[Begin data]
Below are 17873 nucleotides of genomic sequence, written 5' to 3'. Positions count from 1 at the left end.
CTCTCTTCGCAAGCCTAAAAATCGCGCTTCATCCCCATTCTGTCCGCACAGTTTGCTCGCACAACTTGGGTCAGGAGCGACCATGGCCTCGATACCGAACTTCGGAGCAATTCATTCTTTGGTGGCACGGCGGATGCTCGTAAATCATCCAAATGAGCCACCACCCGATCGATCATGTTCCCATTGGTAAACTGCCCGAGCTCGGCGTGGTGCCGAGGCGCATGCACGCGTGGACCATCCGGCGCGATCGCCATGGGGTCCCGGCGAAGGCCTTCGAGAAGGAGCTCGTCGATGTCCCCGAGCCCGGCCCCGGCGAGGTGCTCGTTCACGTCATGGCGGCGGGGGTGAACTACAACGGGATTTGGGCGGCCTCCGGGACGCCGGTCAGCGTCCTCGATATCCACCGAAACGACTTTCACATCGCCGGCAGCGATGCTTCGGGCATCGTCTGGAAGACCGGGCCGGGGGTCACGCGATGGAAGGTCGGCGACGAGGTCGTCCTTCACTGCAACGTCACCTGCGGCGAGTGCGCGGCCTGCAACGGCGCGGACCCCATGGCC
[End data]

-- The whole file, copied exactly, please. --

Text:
Below are 17873 nucleotides of genomic sequence, written 5' to 3'. Positions count from 1 at the left end.
CTCTCTTCGCAAGCCTAAAAATCGCGCTTCATCCCCATTCTGTCCGCACAGTTTGCTCGCACAACTTGGGTCAGGAGCGACCATGGCCTCGATACCGAACTTCGGAGCAATTCATTCTTTGGTGGCACGGCGGATGCTCGTAAATCATCCAAATGAGCCACCACCCGATCGATCATGTTCCCATTGGTAAACTGCCCGAGCTCGGCGTGGTGCCGAGGCGCATGCACGCGTGGACCATCCGGCGCGATCGCCATGGGGTCCCGGCGAAGGCCTTCGAGAAGGAGCTCGTCGATGTCCCCGAGCCCGGCCCCGGCGAGGTGCTCGTTCACGTCATGGCGGCGGGGGTGAACTACAACGGGATTTGGGCGGCCTCCGGGACGCCGGTCAGCGTCCTCGATATCCACCGAAACGACTTTCACATCGCCGGCAGCGATGCTTCGGGCATCGTCTGGAAGACCGGGCCGGGGGTCACGCGATGGAAGGTCGGCGACGAGGTCGTCCTTCACTGCAACGTCACCTGCGGCGAGTGCGCGGCCTGCAACGGCGCGGACCCCATGGCC